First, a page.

Although research has shown tricyclic antidepressants to provide some benefit in the treatment of phantom limb pain, their use is limited by their negative adverse effect profile to include dry mouth and dizziness.31 Other noted adverse drug reactions include cardiotoxicity, orthostasis, tachycardia, arrhythmias, insomnia, dizziness, weight gain and anticholinergic effects.

   Serotonin-norepinephrine reuptake inhibitors (SNRIs), another antidepressant class, have shown promise as a treatment option for neuropathic pain and phantom limb pain. The role of norepinephrine in pain modulation involves its action on alpha-2a adrenoceptors in the spinal dorsal horn, which reduces nociceptive signals to the brain.32

   In a review of clinical trials comparing SNRIs with placebo in the treatment of neuropathic pain, the National Institute for Health and Clinical Excellence concluded that duloxetine (Cymbalta, Eli Lilly) and venlafaxine (Effexor, Pfizer) lessen the intensity of neuropathic pain.33 Empowered with this data, the treating podiatric clinician may want to use these agents for phantom limb pain.

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Bob Smithsays: October 5, 2013 at 10:59 pm

My deep gratitude to Podiatry Today and its staff for publishing this manuscript while I am away.

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DrDpmsays: October 30, 2013 at 1:13 pm

This is an excellent article on the topic of peripheral neuropathy! Phantom limb pain syndrome and residual limb pain syndrome are both variant examples of peripheral neuropathy in the distal lower extremities.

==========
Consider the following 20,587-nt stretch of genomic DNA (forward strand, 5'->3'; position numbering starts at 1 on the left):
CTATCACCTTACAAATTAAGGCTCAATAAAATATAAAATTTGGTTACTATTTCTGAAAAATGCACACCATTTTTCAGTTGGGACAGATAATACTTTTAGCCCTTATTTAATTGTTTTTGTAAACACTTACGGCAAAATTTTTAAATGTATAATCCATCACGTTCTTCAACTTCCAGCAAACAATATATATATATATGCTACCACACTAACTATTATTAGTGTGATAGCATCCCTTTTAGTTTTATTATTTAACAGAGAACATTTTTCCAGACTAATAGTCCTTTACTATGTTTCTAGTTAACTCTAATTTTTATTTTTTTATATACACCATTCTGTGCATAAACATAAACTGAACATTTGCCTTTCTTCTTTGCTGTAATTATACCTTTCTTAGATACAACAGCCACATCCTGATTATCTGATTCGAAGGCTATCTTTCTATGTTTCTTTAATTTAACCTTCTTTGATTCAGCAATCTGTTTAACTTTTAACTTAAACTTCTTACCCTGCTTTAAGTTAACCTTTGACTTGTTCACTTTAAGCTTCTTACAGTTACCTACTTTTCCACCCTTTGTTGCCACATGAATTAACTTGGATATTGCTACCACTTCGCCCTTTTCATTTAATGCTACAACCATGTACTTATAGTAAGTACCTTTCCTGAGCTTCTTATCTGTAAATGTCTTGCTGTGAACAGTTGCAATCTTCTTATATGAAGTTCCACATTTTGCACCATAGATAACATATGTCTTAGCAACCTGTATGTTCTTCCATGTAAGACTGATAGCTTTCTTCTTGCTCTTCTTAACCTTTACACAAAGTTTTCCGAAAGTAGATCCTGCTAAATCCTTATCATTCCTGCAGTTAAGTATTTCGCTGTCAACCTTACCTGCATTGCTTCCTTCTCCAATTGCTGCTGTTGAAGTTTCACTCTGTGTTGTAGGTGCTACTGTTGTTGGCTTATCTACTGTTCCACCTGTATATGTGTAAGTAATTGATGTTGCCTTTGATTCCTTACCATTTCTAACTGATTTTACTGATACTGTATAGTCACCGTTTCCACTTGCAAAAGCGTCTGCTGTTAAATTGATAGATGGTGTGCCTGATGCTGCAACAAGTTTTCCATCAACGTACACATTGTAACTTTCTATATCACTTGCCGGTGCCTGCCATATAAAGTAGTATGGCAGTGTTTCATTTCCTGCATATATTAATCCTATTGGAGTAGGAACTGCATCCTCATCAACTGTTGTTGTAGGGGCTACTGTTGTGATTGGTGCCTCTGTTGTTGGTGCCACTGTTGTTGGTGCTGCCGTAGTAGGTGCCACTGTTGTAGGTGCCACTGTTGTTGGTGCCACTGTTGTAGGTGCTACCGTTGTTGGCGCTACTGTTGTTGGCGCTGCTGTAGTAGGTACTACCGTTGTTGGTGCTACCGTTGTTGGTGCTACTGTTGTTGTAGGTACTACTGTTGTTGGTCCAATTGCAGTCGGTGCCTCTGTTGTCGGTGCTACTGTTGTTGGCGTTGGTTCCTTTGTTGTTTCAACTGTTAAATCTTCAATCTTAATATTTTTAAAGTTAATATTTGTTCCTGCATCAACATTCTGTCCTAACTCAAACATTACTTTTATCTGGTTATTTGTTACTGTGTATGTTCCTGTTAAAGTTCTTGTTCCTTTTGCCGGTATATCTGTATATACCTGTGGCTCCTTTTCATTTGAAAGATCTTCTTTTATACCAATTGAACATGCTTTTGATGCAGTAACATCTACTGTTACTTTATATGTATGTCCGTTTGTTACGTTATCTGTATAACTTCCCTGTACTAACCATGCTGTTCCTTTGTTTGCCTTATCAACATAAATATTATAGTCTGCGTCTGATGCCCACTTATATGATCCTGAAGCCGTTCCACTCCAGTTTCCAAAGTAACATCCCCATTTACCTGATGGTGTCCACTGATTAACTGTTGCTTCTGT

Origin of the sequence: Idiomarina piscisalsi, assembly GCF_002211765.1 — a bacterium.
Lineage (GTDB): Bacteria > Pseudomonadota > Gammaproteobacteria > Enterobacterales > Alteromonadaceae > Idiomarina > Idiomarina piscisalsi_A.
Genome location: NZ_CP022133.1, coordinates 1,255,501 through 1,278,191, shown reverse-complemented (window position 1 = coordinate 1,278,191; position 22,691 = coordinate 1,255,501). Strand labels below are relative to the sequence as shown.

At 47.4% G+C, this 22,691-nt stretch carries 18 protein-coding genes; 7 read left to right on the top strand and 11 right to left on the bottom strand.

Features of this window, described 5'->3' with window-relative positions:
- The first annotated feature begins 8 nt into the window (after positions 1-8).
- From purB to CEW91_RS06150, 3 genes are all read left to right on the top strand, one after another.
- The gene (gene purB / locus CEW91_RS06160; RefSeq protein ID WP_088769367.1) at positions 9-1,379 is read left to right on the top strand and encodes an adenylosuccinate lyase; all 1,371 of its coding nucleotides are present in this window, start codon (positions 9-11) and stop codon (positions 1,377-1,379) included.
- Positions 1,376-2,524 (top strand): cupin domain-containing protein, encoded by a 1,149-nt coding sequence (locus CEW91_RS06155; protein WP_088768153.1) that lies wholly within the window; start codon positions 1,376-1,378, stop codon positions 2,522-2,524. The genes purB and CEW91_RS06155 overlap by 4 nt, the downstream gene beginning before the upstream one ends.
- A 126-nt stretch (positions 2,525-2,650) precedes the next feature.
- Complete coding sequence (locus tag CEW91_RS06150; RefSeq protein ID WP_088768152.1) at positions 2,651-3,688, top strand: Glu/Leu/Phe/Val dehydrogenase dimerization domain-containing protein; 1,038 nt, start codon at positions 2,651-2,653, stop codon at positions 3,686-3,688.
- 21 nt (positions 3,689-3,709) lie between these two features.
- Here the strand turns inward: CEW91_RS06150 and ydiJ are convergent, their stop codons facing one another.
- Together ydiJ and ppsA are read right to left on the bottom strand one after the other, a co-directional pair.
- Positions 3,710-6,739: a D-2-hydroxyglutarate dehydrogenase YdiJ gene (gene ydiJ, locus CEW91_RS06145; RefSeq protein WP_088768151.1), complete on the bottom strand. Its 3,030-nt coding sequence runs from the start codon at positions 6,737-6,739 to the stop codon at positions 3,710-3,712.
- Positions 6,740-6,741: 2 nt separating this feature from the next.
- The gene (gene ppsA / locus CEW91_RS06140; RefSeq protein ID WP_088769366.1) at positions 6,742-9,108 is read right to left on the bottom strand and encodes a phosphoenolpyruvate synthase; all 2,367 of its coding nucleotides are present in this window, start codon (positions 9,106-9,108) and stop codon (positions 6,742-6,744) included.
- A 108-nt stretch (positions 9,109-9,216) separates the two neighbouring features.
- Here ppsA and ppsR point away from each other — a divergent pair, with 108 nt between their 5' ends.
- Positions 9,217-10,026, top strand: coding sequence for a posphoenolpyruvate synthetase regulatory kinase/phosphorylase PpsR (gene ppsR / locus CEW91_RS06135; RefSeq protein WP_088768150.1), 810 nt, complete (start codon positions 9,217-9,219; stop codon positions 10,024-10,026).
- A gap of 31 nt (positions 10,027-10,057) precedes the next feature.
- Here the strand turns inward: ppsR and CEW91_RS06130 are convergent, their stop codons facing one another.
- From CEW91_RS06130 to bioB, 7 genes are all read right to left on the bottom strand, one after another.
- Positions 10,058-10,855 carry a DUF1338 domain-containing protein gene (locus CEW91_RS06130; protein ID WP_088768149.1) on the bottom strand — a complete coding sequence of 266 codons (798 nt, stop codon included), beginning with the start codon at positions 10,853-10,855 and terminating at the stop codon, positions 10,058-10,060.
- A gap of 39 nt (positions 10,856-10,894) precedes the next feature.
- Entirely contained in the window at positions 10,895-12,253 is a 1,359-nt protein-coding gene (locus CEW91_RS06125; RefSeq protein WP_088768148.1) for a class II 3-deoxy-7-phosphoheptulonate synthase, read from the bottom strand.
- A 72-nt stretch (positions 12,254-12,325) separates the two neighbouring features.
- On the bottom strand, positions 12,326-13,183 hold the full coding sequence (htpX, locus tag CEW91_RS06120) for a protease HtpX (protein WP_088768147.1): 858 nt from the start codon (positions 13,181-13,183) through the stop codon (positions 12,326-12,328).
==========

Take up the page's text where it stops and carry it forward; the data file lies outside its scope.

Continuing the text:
I disagree with this article that stated that people with peripheral neuropathy cannot feel the pain sensations from phantom or residual pain syndromes. Let me elaborate. There are two types of pain: nociceptive pain and neuropathic pain. A patient with diabetic neuropathy and residual pain syndrome (from an amputated toe) will not feel nociceptive pain but will feel neuropathic pain emanating from that amputated toe. Although the patient may feel "numbness," neuropathic pain is still present because the nerve is damaged from resection due to amputation.

I had a patient with diabetic neuropathy in the feet who experiences debilitating lancinating pain from an amputated toe. That agonizing pain flareup is the neuropathic pain, not nociceptive pain.

When it comes to the medical topic of peripheral neuropathy, all physicians, including podiatrists, must distinguish nociceptive pain mechanisms from neuropathic pain mechanisms. This can help improve diagnosis and treatment management.